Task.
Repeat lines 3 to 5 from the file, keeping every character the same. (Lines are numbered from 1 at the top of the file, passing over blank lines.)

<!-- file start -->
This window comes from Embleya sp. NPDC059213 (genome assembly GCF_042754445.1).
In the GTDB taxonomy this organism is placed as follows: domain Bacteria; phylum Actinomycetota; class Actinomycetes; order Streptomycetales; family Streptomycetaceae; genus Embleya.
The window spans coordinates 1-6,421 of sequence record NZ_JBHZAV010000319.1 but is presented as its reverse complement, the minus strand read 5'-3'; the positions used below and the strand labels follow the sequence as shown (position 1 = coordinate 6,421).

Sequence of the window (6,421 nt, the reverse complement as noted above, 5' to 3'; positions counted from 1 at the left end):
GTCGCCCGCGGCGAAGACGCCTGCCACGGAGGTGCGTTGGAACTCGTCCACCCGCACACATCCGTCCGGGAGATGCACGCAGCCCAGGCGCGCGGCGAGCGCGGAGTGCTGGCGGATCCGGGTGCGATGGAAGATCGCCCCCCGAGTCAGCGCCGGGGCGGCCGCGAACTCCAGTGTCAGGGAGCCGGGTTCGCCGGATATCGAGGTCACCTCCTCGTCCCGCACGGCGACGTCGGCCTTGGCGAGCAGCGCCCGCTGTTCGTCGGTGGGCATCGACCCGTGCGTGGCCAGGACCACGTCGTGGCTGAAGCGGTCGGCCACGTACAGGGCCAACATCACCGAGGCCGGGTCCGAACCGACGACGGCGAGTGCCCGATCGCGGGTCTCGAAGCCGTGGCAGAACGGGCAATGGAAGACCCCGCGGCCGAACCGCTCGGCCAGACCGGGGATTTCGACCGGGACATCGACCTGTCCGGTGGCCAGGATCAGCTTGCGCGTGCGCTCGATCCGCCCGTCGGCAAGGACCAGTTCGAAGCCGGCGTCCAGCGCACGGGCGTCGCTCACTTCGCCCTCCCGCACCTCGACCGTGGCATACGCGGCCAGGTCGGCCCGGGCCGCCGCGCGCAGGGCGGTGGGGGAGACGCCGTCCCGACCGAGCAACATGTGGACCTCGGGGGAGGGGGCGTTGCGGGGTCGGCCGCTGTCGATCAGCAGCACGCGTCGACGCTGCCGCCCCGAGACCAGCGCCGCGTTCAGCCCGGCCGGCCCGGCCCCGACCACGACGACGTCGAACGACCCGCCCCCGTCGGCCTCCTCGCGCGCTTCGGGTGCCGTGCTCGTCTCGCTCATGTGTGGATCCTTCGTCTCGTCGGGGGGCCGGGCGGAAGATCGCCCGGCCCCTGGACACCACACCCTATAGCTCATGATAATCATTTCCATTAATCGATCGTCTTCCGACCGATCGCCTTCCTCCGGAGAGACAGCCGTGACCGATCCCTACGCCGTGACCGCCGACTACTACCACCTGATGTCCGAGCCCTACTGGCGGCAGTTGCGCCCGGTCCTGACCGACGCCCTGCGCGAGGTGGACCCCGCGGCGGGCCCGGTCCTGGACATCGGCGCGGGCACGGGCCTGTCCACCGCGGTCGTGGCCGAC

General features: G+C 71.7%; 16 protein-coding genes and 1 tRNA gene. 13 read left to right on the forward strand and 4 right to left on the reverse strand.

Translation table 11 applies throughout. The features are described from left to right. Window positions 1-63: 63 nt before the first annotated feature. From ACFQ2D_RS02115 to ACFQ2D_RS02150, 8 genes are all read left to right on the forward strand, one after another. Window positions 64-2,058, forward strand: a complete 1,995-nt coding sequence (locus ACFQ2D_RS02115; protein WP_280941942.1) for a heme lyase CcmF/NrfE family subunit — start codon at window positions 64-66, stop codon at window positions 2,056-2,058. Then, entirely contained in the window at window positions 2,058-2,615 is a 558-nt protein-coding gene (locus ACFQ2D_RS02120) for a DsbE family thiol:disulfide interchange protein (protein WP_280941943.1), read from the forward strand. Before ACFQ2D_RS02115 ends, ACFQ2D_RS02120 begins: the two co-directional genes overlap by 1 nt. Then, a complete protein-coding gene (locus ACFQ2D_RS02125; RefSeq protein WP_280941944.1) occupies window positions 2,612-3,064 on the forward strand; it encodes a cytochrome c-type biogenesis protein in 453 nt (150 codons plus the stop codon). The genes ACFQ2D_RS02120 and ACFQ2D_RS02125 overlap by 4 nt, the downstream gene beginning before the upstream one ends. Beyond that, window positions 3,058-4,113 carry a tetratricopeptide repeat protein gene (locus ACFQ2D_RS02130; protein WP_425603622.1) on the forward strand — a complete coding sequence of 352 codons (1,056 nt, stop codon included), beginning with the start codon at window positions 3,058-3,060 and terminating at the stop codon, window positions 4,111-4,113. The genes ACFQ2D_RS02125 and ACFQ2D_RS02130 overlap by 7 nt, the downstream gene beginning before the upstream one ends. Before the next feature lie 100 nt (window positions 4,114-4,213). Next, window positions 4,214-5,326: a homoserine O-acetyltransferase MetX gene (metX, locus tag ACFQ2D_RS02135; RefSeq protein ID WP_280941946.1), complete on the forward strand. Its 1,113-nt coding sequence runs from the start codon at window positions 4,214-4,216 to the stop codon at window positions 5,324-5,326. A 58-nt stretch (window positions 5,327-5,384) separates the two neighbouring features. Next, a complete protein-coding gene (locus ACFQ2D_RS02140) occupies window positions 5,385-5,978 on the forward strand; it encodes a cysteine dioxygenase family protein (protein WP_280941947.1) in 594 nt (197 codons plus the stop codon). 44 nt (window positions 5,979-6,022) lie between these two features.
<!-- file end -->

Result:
The window spans coordinates 1-6,421 of sequence record NZ_JBHZAV010000319.1 but is presented as its reverse complement, the minus strand read 5'-3'; the positions used below and the strand labels follow the sequence as shown (position 1 = coordinate 6,421).

Sequence of the window (6,421 nt, the reverse complement as noted above, 5' to 3'; positions counted from 1 at the left end):
GTCGCCCGCGGCGAAGACGCCTGCCACGGAGGTGCGTTGGAACTCGTCCACCCGCACACATCCGTCCGGGAGATGCACGCAGCCCAGGCGCGCGGCGAGCGCGGAGTGCTGGCGGATCCGGGTGCGATGGAAGATCGCCCCCCGAGTCAGCGCCGGGGCGGCCGCGAACTCCAGTGTCAGGGAGCCGGGTTCGCCGGATATCGAGGTCACCTCCTCGTCCCGCACGGCGACGTCGGCCTTGGCGAGCAGCGCCCGCTGTTCGTCGGTGGGCATCGACCCGTGCGTGGCCAGGACCACGTCGTGGCTGAAGCGGTCGGCCACGTACAGGGCCAACATCACCGAGGCCGGGTCCGAACCGACGACGGCGAGTGCCCGATCGCGGGTCTCGAAGCCGTGGCAGAACGGGCAATGGAAGACCCCGCGGCCGAACCGCTCGGCCAGACCGGGGATTTCGACCGGGACATCGACCTGTCCGGTGGCCAGGATCAGCTTGCGCGTGCGCTCGATCCGCCCGTCGGCAAGGACCAGTTCGAAGCCGGCGTCCAGCGCACGGGCGTCGCTCACTTCGCCCTCCCGCACCTCGACCGTGGCATACGCGGCCAGGTCGGCCCGGGCCGCCGCGCGCAGGGCGGTGGGGGAGACGCCGTCCCGACCGAGCAACATGTGGACCTCGGGGGAGGGGGCGTTGCGGGGTCGGCCGCTGTCGATCAGCAGCACGCGTCGACGCTGCCGCCCCGAGACCAGCGCCGCGTTCAGCCCGGCCGGCCCGGCCCCGACCACGACGACGTCGAACGACCCGCCCCCGTCGGCCTCCTCGCGCGCTTCGGGTGCCGTGCTCGTCTCGCTCATGTGTGGATCCTTCGTCTCGTCGGGGGGCCGGGCGGAAGATCGCCCGGCCCCTGGACACCACACCCTATAGCTCATGATAATCATTTCCATTAATCGATCGTCTTCCGACCGATCGCCTTCCTCCGGAGAGACAGCCGTGACCGATCCCTACGCCGTGACCGCCGACTACTACCACCTGATGTCCGAGCCCTACTGGCGGCAGTTGCGCCCGGTCCTGACCGACGCCCTGCGCGAGGTGGACCCCGCGGCGGGCCCGGTCCTGGACATCGGCGCGGGCACGGGCCTGTCCACCGCGGTCGTGGCCGAC